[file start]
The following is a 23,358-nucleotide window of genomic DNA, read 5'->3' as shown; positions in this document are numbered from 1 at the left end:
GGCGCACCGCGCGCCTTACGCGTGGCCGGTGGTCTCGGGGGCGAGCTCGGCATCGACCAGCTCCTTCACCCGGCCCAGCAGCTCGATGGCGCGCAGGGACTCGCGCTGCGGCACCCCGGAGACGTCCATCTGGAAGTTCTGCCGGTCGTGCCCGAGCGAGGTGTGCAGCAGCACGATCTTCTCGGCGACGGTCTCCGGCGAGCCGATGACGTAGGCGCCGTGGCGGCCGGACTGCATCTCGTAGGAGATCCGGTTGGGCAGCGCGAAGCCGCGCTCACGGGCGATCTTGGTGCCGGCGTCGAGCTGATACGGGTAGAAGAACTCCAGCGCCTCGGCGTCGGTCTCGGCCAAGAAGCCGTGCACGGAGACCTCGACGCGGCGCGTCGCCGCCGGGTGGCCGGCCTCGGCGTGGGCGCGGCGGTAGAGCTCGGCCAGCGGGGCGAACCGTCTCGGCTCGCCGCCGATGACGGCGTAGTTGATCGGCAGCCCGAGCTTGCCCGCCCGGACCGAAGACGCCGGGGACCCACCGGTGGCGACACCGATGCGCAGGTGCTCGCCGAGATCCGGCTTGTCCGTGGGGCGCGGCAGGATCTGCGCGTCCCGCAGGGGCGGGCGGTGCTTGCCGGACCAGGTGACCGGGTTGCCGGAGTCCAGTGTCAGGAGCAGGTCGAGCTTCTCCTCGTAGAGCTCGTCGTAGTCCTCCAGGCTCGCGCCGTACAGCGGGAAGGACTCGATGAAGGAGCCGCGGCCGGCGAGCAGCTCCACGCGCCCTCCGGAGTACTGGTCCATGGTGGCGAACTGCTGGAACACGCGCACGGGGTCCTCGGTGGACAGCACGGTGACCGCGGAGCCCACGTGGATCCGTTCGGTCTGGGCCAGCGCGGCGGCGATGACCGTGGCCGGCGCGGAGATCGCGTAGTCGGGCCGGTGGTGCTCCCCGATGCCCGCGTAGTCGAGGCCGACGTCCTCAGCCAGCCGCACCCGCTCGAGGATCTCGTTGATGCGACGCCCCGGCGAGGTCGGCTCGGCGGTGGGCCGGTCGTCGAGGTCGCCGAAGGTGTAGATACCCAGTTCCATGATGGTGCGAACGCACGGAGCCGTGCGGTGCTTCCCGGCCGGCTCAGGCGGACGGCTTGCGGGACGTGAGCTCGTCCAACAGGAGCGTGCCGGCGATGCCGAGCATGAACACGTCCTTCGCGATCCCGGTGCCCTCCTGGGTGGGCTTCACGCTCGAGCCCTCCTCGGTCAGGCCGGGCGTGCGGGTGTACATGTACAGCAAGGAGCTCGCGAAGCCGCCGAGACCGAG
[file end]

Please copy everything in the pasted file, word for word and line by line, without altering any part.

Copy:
The following is a 23,358-nucleotide window of genomic DNA, read 5'->3' as shown; positions in this document are numbered from 1 at the left end:
GGCGCACCGCGCGCCTTACGCGTGGCCGGTGGTCTCGGGGGCGAGCTCGGCATCGACCAGCTCCTTCACCCGGCCCAGCAGCTCGATGGCGCGCAGGGACTCGCGCTGCGGCACCCCGGAGACGTCCATCTGGAAGTTCTGCCGGTCGTGCCCGAGCGAGGTGTGCAGCAGCACGATCTTCTCGGCGACGGTCTCCGGCGAGCCGATGACGTAGGCGCCGTGGCGGCCGGACTGCATCTCGTAGGAGATCCGGTTGGGCAGCGCGAAGCCGCGCTCACGGGCGATCTTGGTGCCGGCGTCGAGCTGATACGGGTAGAAGAACTCCAGCGCCTCGGCGTCGGTCTCGGCCAAGAAGCCGTGCACGGAGACCTCGACGCGGCGCGTCGCCGCCGGGTGGCCGGCCTCGGCGTGGGCGCGGCGGTAGAGCTCGGCCAGCGGGGCGAACCGTCTCGGCTCGCCGCCGATGACGGCGTAGTTGATCGGCAGCCCGAGCTTGCCCGCCCGGACCGAAGACGCCGGGGACCCACCGGTGGCGACACCGATGCGCAGGTGCTCGCCGAGATCCGGCTTGTCCGTGGGGCGCGGCAGGATCTGCGCGTCCCGCAGGGGCGGGCGGTGCTTGCCGGACCAGGTGACCGGGTTGCCGGAGTCCAGTGTCAGGAGCAGGTCGAGCTTCTCCTCGTAGAGCTCGTCGTAGTCCTCCAGGCTCGCGCCGTACAGCGGGAAGGACTCGATGAAGGAGCCGCGGCCGGCGAGCAGCTCCACGCGCCCTCCGGAGTACTGGTCCATGGTGGCGAACTGCTGGAACACGCGCACGGGGTCCTCGGTGGACAGCACGGTGACCGCGGAGCCCACGTGGATCCGTTCGGTCTGGGCCAGCGCGGCGGCGATGACCGTGGCCGGCGCGGAGATCGCGTAGTCGGGCCGGTGGTGCTCCCCGATGCCCGCGTAGTCGAGGCCGACGTCCTCAGCCAGCCGCACCCGCTCGAGGATCTCGTTGATGCGACGCCCCGGCGAGGTCGGCTCGGCGGTGGGCCGGTCGTCGAGGTCGCCGAAGGTGTAGATACCCAGTTCCATGATGGTGCGAACGCACGGAGCCGTGCGGTGCTTCCCGGCCGGCTCAGGCGGACGGCTTGCGGGACGTGAGCTCGTCCAACAGGAGCGTGCCGGCGATGCCGAGCATGAACACGTCCTTCGCGATCCCGGTGCCCTCCTGGGTGGGCTTCACGCTCGAGCCCTCCTCGGTCAGGCCGGGCGTGCGGGTGTACATGTACAGCAAGGAGCTCGCGAAGCCGCCGAGACCGAG